Its Jew E llery woman not jew lerry

and thats blooming child who wants a "poo and pause" i could slap him.. right, now i've had my whinge i'll go

I feel happy now ;-)

ladythinker said...

Almost as bad as the folk who use words they have no idea how they are spelt (spelled) and therefore mispronounce: my favourite irritant?
"He pacificley said . . "

and don't get me on people who have no idea of the differences between:
either/neither - or/nor
loan/lend/borrow
learn/learnt(ed)/teach/taught
I seen /I saw

"He says to me . ."/ he said to me

"He goes . . " where? precisely??

Bring back ADVERBS too please: why does everyone only 'go private' nowadays?

ladythinker said...

well that got some of that off my ample chest!
I can see I'll have to start watching the adverts - just to be sure to see this little gem ;-)

Teuchter said...

ladythinker got me thinking about some other irritating turns of phrase.

When listening to someone giving an account of a conversation where - he turned round and said, then she turned round and said, ad nauseum - I get a mental picture of people spinning like tops.

As for that pooing child, Tracey ... if I don't get to the channel-changer in time, I end up shouting at his mother to Open The Blasted Window.

Maria said...

Ah. Yes. A pox on it.

paddy said...

In Sweden people have started to say "yes box" to mean "yes indeed". And worse, they say it in English. I want to kill them. Mid-Baltic style.

Akelamalu said...

Oh I am so with you on this! I hate to hear our language adulterated - mmmmmm adulterate? No, no, no, don't even go there! ;)

The Woman who Can said...

Grammar is my bug bear, you sum this up beautifully. You used to read me when I did Too Young for a Midlfe an age ago, but I'm back now, and it would be lovely to have a friendly face pay a visit!

Tina

Minnie said...

Greetings from a gossip in France. Have been enjoying your blog - hardly surprising, as it's funny, warm, wry + beautifully-written! 'Chapeau' as they say here. Thank you.
Agree with all the linguistic laments. Worked in/with big companies most of career, so automatic sneer @ just about anything emanating from Harvard Business School. Otherwise, it's 'party' used as a verb + confusing imply/infer & collegial/collegiate ... and I could go on; but will spare you further horrors!

Pig in the Kitchen said...

hmmm, he might do all sorts of other nouns to you if you're lucky!! a very good point and i do so love a rant.

I have to endure daily the horror of the french peppering their speech with English. 'Le Feeling',
'Le look', 'cookies', 'Le living' (lounge)and one that makes me gnaw my fist in horror, 'talkie walkie' (pronounced talc-y wal-kie) i know the latter isn't english, but it's a weird corruption of english and shouldn't be allowed. If you're going to have an effing language, then speak it, don't borrow from ours.

now i'm all riled up...
Pigx

Beki said...

I want to know when my gay friend stoppeds being gay and became A gay.

Corner Comforts said...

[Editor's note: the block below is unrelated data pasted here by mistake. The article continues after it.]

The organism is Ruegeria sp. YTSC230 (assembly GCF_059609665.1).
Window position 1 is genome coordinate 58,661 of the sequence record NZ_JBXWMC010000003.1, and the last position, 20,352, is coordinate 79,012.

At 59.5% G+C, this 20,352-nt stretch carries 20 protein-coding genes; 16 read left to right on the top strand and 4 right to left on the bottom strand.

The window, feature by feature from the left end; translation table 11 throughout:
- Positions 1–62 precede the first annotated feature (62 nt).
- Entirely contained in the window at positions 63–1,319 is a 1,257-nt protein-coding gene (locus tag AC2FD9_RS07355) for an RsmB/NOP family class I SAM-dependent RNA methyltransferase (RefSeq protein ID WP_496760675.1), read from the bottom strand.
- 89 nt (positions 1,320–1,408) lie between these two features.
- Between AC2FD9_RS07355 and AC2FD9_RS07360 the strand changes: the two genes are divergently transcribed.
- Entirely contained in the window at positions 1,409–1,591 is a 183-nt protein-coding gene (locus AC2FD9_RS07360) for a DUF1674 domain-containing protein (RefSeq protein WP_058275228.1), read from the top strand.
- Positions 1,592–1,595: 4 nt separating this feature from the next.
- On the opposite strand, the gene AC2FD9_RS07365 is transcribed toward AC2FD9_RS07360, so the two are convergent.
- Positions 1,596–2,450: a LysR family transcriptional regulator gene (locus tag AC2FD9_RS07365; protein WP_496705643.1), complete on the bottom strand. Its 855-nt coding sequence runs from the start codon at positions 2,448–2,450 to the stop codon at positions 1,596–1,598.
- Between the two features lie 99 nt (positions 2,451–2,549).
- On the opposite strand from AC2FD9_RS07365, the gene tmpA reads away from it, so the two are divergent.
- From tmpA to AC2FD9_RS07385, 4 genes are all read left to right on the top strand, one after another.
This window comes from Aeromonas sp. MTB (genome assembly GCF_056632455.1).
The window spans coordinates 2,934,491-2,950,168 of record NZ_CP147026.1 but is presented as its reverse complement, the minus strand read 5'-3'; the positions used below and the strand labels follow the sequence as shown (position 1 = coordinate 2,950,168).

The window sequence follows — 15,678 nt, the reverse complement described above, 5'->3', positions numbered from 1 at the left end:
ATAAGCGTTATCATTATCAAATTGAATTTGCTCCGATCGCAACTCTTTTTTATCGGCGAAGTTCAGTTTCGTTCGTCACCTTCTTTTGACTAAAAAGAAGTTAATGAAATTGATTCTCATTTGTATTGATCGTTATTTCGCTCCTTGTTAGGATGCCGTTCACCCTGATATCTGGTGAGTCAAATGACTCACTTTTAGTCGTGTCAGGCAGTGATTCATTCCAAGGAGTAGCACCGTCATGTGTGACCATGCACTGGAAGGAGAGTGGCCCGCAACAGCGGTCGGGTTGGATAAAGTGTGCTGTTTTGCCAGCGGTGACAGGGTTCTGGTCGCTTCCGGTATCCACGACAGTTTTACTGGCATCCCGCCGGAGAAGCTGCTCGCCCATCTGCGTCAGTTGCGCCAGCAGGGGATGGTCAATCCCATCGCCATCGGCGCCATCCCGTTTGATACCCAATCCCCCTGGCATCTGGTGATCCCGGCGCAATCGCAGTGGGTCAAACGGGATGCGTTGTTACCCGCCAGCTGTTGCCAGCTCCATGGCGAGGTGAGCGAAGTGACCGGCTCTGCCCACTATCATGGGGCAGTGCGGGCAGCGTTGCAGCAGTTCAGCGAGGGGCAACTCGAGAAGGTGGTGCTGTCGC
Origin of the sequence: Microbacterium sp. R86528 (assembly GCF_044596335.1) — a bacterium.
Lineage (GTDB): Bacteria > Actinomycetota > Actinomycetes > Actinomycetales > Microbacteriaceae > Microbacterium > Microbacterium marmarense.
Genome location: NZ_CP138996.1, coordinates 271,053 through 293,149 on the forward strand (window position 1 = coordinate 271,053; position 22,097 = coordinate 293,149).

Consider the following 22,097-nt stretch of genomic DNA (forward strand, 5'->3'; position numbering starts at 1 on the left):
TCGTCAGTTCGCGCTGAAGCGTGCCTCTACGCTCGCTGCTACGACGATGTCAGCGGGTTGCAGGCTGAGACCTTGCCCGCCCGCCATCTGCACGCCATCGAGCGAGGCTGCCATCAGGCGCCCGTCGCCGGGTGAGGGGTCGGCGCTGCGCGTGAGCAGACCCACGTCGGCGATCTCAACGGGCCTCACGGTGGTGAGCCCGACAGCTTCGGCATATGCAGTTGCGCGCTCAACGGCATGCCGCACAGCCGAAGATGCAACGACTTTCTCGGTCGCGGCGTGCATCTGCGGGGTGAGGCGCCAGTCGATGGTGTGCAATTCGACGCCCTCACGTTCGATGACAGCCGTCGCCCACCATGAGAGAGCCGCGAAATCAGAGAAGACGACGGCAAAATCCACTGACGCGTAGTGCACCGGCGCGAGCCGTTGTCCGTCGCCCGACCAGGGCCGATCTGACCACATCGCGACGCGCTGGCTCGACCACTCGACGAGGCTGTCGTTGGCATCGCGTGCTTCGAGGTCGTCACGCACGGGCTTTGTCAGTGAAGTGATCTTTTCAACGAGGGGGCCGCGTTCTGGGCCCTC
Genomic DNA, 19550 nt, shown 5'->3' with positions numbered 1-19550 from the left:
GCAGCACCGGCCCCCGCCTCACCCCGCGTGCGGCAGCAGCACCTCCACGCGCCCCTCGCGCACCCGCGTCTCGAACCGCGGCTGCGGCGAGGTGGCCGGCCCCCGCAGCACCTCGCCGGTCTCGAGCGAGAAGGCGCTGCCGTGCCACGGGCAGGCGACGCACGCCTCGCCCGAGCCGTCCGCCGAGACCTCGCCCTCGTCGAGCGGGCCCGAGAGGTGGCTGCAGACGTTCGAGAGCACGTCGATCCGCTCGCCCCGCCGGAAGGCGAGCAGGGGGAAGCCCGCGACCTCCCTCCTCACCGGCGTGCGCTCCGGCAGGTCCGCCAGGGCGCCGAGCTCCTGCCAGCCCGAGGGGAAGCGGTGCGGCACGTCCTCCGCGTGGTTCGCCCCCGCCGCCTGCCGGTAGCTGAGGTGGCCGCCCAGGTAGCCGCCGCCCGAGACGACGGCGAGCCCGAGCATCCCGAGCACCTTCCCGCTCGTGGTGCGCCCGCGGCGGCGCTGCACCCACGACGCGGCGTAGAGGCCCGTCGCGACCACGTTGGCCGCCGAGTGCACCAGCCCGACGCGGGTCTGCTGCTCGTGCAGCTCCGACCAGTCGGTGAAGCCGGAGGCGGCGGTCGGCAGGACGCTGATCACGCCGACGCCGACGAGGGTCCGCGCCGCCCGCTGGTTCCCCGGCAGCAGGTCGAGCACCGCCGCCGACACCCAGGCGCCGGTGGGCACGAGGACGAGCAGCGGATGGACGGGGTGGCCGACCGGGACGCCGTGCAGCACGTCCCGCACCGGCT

I am so pleased that you wrote about that stupid advert. I had no idea what the Noooarrrr was until I read your blog. My Other Half and I have read it to all of our friends who mention the stupidity of that advert.

Your blog has made it less hateful now, we just laugh at the advertising worlds insular idiocy.

Around My Kitchen Table said...

Elaine: "To cottage" - nope, doesn't bear thinking about!

Wine and Words: I love your blog. If anyone goes through my blog looking for spelling and grammatical errors, they will find plenty!

PDEWYMO: Excited for - that's another one, along with "he should of" instead of "he should have".

Teuchter: Less and fewer is one of mine too. The less times people get that wrong, the better! Staycation and chillax (shudder!)

Pondside: I think all directors have to pass a gobbledegook exam before they're allowed to take up their post.

Elizabethm: And I begin sentences with and sometimes too!

Green Stone Woman: Dutch people, I've found, generally speak English much better than the English!

Flowerpot: Everything is a major something or other on news bulletins - infuriates me too!

Tracey: Oh Tracey, don't get me started on the "poo" child. I'll hold him down if you slap him!

Ladythinker: Talking of adverbs, why do football managers always knock the "ly" off. I once heard one manager say, "He done excellent."

Maria: A pox on it all!

Paddy: Haven't heard "yes box" before. Don't worry, I shan't be using it!

Akelamalu: Adulterate as a noun? Mmm, probably best not to go there, as you say!

The Woman Who Can: I'll be round soon and will change your address in my links.

Minnie: Thank you for the comments. Imply/infer - that's another of my bugbears!

Pig in the Kitchen: Sorry you got riled up. Love the
talc-y wal-kie!

Beki: That's another one. He's a gay - noooooo. He is gay - fine.


Corner Comforts: That advert is wrong on so many levels - appalling!

Milla said...

yes yes yes, or rather no no no - to fact me, that is. what a sordid old slapper she is too. Saw it all the time through the cricket, I think.

Anonymous said...

Verbing weirds language

and

hottentottententententoonstelling (famous dutch word)